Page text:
(Link to original source: http://ww2.pluralsight.com/success-stories/cassi)
See why Cassi can’t live without Pluralsight
After losing her job as a front-end developer, Cassi relied on Pluralsight to boost her resume while she searched for a better job. She spent several weeks learning new skills, often while training for races on her exercise bike, and landed a new job as a web developer with a Rails shop in Philadelphia.
Losing my job came as a complete shock. During my job search, I wanted to make sure I was preparing for the best job possible by maintaining and improving my skills.
Having lost a steady paycheck, I reached out to Pluralsight. I had already tested other online video training sites using trial accounts, but I found them lacking in breadth and depth of content as well as engagement. The Pluralsight courses I used during my free trial really impressed me. The authors narrated clearly and explained everything in detail.
Once I was signed up, I was logged on non-stop! I consumed every video I could. I ate my lunch there in front of the computer and coded during breaks. I even watched videos while training on my exercise bike. I know that sounds super nerdy, but Pluralsight videos are the best training videos I’ve watched. In eight weeks, I landed a new job. I wouldn’t say that Pluralsight gave me the job, but it gave me the skills that qualified me for it. Pluralsight completed the loop for me.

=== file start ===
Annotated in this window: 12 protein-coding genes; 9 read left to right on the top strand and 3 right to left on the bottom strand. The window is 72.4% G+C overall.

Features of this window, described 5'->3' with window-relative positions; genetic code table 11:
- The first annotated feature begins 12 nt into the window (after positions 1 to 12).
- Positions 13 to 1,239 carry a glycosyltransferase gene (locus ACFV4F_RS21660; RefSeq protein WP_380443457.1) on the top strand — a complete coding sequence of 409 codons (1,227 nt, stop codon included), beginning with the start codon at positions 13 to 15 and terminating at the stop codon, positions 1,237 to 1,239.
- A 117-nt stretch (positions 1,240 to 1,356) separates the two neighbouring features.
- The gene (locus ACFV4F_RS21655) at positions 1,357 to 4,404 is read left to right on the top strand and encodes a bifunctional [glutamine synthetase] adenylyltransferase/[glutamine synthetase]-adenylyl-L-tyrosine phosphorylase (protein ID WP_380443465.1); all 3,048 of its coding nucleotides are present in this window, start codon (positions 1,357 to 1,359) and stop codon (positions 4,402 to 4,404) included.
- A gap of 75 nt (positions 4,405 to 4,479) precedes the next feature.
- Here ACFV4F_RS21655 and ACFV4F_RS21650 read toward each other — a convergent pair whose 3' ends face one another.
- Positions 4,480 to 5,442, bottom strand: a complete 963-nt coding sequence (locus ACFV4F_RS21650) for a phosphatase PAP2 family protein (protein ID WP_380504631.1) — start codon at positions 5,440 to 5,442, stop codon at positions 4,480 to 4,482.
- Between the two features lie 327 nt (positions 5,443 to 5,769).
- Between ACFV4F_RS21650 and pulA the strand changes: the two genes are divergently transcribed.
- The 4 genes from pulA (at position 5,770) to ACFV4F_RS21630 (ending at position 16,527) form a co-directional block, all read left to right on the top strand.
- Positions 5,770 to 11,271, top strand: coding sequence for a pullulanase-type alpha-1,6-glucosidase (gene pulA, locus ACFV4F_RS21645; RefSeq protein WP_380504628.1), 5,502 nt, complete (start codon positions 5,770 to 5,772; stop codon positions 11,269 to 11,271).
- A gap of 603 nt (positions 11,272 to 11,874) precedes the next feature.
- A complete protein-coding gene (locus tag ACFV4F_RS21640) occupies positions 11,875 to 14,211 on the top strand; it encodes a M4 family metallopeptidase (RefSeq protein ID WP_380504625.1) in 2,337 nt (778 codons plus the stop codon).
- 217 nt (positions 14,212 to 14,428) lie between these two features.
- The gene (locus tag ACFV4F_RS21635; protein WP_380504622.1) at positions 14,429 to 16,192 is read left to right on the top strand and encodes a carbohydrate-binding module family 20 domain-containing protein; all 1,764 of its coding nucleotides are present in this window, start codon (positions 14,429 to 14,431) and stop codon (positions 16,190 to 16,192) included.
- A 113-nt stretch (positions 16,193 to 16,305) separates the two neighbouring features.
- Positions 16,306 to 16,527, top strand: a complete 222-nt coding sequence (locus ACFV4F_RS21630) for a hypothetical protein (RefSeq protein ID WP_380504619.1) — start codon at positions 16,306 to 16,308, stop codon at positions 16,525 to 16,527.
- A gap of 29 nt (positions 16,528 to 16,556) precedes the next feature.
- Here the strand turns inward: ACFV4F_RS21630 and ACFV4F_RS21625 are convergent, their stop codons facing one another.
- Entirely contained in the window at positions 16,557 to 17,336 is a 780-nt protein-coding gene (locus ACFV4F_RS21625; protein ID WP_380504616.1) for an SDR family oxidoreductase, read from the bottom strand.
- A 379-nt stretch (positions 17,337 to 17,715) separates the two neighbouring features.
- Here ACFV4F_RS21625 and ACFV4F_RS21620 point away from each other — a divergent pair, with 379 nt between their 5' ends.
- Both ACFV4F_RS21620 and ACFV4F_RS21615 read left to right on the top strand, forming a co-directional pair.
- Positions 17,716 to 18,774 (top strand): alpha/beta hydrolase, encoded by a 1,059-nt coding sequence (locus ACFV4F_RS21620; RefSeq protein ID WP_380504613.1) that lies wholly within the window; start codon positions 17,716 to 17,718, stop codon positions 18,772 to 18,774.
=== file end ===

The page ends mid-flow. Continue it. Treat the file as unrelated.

What do you love most about Pluralsight?
The course authors are really good. Not all developers are good teachers, but I feel like 90 percent of the authors on Pluralsight are both superb developers and teachers.
Pluralsight has courses on everything. I’ve watched classes on mobile app development, Git, HTML5, CSS3, Bootstrap and others.
The offline access is really valuable. I travel a lot more now to visit my parents, and I can power up my laptop, download the videos, and watch the courses as I travel.
What will be the next chapter in your career?
I’m passionate about getting more women involved in coding and teaching kids to code.
Unfortunately, there hasn’t been a big push to bring women into technology. The fact that STEM jobs tend to be male dominated keeps many women out of tech. We need to change that.
I’m involved with codedbykids to get kids involved in programming. We are a volunteer non-profit organization. We host 7-11 year old kids at a community center, where we teach them how to use browsers, PHP and more. Doing this equips them with new skills, and I believe this sort of training needs to be fed to kids at the grade school level.
None of us make it as developers on our own. We need to remember that we all had help along the way. It’s our duty to pay it forward, to help the next generation gain the skills they need to be successful in the new tech economy. I think Pluralsight is an important part of that equation.